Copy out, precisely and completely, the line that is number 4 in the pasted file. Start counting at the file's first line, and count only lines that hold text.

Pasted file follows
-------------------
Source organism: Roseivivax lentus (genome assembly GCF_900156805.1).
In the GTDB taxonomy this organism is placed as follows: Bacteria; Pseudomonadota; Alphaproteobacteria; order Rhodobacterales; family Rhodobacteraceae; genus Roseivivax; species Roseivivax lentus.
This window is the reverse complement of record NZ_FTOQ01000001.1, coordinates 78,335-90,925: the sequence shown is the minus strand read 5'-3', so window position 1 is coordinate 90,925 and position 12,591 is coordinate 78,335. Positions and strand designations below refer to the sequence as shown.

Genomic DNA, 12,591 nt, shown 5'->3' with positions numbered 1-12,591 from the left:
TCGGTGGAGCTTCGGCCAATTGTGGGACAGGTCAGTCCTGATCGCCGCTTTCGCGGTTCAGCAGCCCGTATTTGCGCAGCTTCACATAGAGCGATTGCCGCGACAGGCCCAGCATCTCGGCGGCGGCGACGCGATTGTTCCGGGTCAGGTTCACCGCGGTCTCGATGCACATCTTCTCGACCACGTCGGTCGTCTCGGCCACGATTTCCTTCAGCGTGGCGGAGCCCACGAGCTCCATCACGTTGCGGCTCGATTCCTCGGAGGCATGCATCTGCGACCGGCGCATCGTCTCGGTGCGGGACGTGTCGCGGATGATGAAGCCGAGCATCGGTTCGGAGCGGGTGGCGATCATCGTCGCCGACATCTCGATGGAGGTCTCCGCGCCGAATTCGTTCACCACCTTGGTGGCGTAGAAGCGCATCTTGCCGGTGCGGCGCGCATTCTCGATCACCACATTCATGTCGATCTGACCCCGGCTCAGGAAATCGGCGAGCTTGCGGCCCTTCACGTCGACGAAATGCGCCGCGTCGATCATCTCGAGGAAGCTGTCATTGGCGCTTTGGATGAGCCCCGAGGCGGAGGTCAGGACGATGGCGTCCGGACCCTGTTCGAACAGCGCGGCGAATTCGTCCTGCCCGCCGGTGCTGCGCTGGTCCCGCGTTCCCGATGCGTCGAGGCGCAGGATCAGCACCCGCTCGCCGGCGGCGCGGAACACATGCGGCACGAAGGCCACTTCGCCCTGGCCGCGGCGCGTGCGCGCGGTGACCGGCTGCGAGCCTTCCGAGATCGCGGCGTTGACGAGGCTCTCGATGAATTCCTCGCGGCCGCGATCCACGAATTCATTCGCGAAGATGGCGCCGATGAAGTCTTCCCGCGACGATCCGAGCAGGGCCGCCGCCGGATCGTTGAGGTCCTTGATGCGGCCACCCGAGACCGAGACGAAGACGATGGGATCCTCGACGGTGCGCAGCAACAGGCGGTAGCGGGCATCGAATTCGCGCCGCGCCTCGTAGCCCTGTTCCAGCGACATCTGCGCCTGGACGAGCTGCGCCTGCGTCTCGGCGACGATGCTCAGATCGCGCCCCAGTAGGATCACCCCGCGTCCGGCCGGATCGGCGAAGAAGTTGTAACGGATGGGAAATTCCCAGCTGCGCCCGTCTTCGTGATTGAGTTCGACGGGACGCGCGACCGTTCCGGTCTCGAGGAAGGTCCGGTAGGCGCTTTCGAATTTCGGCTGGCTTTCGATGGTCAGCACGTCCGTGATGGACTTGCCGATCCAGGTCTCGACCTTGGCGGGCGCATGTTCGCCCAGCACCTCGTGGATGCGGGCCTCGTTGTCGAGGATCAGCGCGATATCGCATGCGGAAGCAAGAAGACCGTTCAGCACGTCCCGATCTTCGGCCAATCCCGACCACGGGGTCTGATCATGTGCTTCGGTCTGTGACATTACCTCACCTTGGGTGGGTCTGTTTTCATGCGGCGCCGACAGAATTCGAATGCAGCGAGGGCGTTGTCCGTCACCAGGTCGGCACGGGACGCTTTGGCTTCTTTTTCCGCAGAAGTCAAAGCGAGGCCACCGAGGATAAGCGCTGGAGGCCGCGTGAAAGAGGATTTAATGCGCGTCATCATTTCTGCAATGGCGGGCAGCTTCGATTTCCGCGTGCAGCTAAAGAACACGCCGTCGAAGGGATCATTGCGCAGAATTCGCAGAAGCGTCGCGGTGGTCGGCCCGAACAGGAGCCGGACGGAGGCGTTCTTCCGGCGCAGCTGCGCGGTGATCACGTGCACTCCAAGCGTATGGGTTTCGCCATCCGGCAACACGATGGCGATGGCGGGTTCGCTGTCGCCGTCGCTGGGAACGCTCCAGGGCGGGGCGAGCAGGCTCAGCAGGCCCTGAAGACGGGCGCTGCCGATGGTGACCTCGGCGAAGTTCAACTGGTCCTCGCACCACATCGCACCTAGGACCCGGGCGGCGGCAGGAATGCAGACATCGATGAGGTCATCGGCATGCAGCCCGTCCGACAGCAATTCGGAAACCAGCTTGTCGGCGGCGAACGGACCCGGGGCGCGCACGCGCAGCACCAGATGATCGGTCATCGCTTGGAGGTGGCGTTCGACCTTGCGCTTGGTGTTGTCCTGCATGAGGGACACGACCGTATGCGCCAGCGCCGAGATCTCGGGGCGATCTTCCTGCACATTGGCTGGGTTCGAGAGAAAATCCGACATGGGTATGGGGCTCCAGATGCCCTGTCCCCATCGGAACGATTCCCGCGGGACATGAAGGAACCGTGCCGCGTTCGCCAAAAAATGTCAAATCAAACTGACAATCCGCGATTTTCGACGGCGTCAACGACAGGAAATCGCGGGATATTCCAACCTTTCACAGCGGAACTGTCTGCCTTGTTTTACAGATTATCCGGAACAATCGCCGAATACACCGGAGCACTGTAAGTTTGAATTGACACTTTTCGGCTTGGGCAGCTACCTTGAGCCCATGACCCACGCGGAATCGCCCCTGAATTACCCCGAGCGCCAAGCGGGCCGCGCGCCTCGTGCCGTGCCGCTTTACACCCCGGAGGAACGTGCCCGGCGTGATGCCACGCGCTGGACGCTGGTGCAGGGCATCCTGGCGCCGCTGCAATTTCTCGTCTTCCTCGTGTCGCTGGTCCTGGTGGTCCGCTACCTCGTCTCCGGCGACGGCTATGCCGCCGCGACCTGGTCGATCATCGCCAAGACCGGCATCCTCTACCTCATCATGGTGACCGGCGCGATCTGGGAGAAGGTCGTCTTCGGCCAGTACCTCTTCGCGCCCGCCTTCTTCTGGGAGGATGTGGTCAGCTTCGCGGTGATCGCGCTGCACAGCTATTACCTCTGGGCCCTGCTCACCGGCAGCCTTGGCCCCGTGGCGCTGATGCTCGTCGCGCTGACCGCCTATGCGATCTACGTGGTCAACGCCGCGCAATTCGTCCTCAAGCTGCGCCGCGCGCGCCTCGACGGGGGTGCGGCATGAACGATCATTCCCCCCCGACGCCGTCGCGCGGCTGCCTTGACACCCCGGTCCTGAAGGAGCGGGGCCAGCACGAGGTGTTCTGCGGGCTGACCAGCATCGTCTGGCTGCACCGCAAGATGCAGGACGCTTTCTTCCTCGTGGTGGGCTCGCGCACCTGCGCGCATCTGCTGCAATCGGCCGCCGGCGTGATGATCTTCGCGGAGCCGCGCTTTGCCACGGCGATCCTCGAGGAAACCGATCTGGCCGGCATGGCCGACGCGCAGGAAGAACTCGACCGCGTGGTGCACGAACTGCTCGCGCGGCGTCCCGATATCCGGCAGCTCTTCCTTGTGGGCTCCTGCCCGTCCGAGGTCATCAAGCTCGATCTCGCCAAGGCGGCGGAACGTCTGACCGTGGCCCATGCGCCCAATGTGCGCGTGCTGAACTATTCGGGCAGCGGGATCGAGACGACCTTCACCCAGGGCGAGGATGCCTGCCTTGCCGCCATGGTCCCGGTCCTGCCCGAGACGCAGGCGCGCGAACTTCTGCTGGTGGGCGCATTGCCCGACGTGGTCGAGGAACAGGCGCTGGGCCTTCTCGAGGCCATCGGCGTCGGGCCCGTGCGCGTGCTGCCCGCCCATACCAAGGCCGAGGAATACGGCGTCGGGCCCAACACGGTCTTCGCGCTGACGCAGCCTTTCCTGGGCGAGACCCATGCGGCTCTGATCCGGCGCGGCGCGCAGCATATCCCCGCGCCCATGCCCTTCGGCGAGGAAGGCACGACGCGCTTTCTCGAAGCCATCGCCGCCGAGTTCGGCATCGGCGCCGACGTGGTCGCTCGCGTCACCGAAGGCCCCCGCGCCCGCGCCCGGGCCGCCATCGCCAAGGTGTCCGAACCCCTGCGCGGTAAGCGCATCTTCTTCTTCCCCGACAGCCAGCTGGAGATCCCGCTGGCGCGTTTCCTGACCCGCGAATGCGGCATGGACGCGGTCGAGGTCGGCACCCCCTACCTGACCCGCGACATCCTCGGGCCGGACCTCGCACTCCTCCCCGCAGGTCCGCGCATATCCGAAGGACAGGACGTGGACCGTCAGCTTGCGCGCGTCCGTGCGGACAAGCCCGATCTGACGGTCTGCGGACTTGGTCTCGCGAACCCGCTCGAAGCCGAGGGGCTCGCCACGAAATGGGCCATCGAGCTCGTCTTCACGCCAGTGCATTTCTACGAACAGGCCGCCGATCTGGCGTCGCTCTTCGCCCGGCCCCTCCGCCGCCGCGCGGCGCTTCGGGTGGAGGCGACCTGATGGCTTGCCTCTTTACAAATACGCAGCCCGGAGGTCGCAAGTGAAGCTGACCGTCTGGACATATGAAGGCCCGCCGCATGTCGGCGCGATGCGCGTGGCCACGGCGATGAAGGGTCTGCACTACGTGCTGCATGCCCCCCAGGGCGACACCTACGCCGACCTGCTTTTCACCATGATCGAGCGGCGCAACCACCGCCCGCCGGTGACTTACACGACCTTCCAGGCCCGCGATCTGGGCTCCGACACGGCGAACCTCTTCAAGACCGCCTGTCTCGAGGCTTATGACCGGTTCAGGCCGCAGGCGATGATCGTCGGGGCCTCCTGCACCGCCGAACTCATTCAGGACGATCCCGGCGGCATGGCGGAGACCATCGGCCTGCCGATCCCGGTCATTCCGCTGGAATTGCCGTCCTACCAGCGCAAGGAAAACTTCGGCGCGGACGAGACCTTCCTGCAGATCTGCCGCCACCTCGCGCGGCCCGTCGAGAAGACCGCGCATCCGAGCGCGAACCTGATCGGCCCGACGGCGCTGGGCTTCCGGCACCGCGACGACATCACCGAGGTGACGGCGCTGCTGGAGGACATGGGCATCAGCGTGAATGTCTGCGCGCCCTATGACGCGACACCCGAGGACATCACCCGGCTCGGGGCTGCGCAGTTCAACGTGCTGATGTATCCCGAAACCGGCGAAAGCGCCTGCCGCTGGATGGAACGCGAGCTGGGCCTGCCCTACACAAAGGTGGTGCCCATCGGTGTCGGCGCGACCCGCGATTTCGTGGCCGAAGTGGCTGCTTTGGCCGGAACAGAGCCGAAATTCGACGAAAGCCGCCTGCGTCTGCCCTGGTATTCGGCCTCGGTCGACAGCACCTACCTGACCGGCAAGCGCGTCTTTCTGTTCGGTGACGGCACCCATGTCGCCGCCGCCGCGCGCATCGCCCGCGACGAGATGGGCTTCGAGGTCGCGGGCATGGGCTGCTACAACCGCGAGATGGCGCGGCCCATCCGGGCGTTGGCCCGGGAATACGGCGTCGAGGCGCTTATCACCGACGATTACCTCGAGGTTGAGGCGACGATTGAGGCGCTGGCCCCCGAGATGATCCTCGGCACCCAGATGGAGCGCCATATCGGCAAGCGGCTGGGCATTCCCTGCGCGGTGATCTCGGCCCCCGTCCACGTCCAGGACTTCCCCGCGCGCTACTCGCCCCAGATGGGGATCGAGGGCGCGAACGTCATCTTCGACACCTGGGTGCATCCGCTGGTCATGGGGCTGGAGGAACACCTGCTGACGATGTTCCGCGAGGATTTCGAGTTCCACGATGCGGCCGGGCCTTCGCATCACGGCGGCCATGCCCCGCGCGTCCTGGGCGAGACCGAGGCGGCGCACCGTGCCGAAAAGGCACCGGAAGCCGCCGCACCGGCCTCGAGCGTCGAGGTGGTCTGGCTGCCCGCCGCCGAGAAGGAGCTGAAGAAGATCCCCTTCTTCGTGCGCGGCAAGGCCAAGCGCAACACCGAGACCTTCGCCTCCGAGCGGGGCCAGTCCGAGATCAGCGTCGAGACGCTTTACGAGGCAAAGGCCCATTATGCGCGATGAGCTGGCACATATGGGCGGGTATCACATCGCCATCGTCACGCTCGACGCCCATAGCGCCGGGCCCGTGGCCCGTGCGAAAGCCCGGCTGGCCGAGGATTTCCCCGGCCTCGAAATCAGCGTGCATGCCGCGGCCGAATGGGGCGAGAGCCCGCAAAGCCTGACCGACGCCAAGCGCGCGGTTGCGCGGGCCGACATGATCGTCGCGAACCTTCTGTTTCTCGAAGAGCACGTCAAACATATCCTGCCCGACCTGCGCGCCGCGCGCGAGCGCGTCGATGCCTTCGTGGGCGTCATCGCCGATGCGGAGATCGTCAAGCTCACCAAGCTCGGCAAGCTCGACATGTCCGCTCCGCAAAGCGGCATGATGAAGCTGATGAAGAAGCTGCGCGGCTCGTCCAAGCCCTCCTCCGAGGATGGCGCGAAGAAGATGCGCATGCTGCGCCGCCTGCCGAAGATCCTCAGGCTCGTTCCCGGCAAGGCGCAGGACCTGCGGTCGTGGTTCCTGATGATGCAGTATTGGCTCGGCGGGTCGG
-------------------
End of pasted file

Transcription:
Genomic DNA, 12,591 nt, shown 5'->3' with positions numbered 1-12,591 from the left: